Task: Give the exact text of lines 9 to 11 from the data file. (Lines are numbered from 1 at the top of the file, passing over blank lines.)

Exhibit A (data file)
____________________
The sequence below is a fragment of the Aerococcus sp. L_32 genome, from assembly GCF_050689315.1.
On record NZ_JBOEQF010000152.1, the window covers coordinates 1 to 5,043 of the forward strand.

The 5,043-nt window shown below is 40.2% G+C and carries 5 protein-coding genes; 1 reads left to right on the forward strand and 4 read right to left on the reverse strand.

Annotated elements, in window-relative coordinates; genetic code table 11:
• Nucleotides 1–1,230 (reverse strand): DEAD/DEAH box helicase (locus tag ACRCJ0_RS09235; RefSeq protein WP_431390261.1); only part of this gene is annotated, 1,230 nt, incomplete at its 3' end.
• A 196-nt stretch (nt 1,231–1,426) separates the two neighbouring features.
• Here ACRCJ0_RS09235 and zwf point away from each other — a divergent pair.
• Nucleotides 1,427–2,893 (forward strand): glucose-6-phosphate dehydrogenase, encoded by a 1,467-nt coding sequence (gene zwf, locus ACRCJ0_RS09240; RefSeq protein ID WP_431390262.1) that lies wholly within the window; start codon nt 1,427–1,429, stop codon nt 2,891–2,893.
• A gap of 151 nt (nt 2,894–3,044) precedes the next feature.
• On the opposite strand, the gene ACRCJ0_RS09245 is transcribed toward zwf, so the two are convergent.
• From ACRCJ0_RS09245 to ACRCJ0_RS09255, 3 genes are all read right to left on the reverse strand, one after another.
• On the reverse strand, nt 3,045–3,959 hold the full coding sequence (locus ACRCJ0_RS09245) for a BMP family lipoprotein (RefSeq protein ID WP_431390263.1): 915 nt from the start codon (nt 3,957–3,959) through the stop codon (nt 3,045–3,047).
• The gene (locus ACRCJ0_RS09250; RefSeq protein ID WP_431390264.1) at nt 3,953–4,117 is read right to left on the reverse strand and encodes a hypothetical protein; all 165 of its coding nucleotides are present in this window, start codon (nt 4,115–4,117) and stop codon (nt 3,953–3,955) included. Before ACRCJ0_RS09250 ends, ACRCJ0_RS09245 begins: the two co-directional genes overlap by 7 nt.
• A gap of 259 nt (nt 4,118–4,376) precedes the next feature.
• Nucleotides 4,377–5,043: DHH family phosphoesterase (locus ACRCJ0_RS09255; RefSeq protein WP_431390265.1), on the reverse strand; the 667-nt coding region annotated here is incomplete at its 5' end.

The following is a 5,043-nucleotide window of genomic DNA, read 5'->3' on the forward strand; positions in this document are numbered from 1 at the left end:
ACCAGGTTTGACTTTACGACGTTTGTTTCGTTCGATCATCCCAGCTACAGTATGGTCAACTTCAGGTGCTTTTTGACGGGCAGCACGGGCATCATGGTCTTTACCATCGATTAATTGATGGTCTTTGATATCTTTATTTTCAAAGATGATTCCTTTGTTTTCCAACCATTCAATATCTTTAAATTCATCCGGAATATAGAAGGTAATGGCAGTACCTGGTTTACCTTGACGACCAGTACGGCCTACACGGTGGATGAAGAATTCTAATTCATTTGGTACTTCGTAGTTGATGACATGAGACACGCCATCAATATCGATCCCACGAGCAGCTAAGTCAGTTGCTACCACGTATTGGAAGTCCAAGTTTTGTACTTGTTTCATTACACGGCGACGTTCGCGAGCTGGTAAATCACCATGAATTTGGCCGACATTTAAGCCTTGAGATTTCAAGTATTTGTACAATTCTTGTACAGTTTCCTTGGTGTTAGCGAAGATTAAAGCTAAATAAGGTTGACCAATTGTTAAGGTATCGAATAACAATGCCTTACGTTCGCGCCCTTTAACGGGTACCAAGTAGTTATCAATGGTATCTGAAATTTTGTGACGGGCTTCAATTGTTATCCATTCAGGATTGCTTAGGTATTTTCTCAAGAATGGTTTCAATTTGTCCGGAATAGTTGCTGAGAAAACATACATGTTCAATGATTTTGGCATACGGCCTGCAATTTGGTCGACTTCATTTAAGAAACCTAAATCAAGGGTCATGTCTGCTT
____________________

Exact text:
• A gap of 151 nt (nt 2,894–3,044) precedes the next feature.
• On the opposite strand, the gene ACRCJ0_RS09245 is transcribed toward zwf, so the two are convergent.
• From ACRCJ0_RS09245 to ACRCJ0_RS09255, 3 genes are all read right to left on the reverse strand, one after another.